Denote when $k>2m$ $$f_k(2m)=\sum_{i=1,i\geq1}^m\binom{2m}{i}f_k(i)f_k(2m-i)$$ $$f_k(2m+1)=\sum_{i=1,i\geq1}^m\binom{2m+1}{i}f_k(i)f_k(2m+1-i)$$

$$f_k(0)=1.$$ $$f_k(1)=k.$$

  1. What is a good bound for $f_{2^{n+1}}(2^{n})$?

  2. How does it compare with $\binom{2^{n+1}}{2^n}$? Is $f_{2^{n+1}}(2^{n})>\binom{2^{n+1}}{2^n}$?

  • $\begingroup$ Your rules do not seem to work properly. They start with $f(0)=f(0)$, then $f(1)=f(0)f(1)$, then $f(2)=f(0)f(2)+2f(1)^2$, which does not determine $f(0)$, $f(1)$ and $f(2)$. Probably your equations should be adjusted slightly. $\endgroup$ – Neil Strickland Dec 18 '17 at 11:18
  • $\begingroup$ What about $f(1)$? $\endgroup$ – Emil Jeřábek Dec 18 '17 at 11:49
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    $\begingroup$ So now, $f(k,m)=k^mf(1,m)$, hence $f(2^{n+1},2^n)\ge2^{(n+1)2^n}\ge2^{2^{n+1}}>\binom{2^{n+1}}{2^n}$. $\endgroup$ – Emil Jeřábek Dec 18 '17 at 12:01
  • $\begingroup$ Then do define it for $m>1$. The identity follows by trivial induction on $m$. $\endgroup$ – Emil Jeřábek Dec 18 '17 at 12:19
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    $\begingroup$ I will try to expand in an answer $\endgroup$ – მამუკა ჯიბლაძე Dec 18 '17 at 12:46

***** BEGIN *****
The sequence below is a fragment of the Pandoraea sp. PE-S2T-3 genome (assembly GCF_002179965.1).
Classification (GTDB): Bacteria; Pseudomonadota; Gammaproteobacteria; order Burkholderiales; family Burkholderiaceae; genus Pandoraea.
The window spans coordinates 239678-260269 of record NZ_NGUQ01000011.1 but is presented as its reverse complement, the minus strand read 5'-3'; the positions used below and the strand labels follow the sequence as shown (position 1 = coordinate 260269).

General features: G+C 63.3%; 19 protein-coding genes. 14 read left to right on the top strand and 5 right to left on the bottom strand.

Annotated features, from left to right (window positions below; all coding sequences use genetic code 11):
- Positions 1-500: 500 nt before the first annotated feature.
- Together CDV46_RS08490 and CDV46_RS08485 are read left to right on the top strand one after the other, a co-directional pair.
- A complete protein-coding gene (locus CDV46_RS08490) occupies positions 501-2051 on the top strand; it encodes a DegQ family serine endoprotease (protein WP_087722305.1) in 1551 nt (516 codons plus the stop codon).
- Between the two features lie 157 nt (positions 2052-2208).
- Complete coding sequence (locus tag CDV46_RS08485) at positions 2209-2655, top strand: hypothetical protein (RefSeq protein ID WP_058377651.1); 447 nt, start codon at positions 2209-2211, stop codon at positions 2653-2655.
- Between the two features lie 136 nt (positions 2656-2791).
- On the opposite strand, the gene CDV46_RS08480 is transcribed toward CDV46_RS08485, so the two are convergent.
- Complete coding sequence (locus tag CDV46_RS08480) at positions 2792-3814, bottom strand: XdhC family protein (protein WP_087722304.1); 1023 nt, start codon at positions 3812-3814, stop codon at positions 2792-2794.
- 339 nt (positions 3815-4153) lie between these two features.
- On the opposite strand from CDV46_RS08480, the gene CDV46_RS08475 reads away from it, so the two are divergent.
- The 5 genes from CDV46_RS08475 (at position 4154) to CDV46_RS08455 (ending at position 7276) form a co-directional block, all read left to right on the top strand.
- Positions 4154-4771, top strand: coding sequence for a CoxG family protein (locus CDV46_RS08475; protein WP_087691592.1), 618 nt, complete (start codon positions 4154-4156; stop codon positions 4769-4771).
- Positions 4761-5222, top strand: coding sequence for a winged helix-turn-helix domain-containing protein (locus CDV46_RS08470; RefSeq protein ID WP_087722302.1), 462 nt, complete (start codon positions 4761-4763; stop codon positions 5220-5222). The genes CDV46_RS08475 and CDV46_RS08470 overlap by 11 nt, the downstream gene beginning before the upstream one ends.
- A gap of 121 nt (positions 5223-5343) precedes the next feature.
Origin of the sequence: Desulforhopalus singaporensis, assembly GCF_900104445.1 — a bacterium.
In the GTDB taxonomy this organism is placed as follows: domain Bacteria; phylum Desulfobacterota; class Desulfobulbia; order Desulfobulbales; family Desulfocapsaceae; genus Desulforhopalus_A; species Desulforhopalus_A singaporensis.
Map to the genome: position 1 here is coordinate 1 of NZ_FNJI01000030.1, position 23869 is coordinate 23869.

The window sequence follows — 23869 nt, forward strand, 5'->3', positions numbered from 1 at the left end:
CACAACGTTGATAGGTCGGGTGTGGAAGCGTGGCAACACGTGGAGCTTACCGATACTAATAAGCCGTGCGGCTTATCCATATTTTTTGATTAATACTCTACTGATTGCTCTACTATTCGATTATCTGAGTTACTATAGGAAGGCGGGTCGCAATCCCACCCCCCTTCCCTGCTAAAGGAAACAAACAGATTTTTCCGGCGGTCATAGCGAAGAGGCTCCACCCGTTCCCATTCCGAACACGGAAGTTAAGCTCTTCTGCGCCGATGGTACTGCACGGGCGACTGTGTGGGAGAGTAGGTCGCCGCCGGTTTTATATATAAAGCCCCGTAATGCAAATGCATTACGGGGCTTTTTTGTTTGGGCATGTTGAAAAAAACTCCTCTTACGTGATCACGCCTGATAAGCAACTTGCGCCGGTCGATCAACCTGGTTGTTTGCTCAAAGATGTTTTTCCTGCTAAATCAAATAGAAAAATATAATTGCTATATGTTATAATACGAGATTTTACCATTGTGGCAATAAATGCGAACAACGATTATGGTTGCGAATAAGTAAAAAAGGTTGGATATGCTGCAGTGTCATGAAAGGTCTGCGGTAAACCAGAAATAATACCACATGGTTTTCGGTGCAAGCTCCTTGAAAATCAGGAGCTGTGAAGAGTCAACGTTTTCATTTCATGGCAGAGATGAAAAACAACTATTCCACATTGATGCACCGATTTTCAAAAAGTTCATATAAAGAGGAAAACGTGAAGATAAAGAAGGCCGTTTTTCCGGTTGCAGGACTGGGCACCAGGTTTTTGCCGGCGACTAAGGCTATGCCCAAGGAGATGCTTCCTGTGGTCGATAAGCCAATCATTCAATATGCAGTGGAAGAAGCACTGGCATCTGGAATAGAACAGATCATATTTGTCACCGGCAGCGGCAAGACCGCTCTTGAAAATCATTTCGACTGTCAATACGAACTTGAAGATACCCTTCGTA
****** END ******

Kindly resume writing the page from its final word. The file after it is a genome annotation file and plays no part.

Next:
For brevity, rewrite the recursion as$$f_k(n)=\sum_{1\leqslant i\leqslant\frac n2}\binom nif_k(i)f_k(n-i).$$Now divide it by $n!k^n$ and rewrite like this:$$\frac{f_k(n)}{n!k^n}=\frac1{n!}\sum_{1\leqslant i\leqslant\frac n2}\binom nii!(n-i)!\frac{f_k(i)}{i!k^i}\frac{f_k(n-i)}{(n-i)!k^{n-i}}.$$ It follows that for$$g_k(n):=\frac{f_k(n)}{n!k^n}$$we get$$g_k(n)=\sum_{1\leqslant i\leqslant\frac n2}g_k(i)g_k(n-i),$$and $g_k(1)=1$ (in particular $g_k(n)$ does not depend on $k$).

This is the recursion for A000992 (number of (unlabeled, rooted) ordered trees on $n-1$ vertices in which all outdegrees are $\leqslant2$ and, for each vertex of outdegree $2$, the sizes of its two subtrees are weakly increasing left to right ($n\geqslant2$)). That page contains some information about these numbers.

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  • $\begingroup$ So the growth of $g_k(n)$ is $\frac{1}{2(n+1)}\binom{2n}{n}$? $\endgroup$ – 1.. Dec 18 '17 at 13:00
  • $\begingroup$ The fraction $\frac12$ comes from 'half-catalans' is 'catalan' by 2. $\endgroup$ – 1.. Dec 18 '17 at 13:00
  • $\begingroup$ $\log(g(n))/\log(\textrm{Catalan}_n)$ seems to be unbounded $\endgroup$ – მამუკა ჯიბლაძე Dec 23 '17 at 9:12

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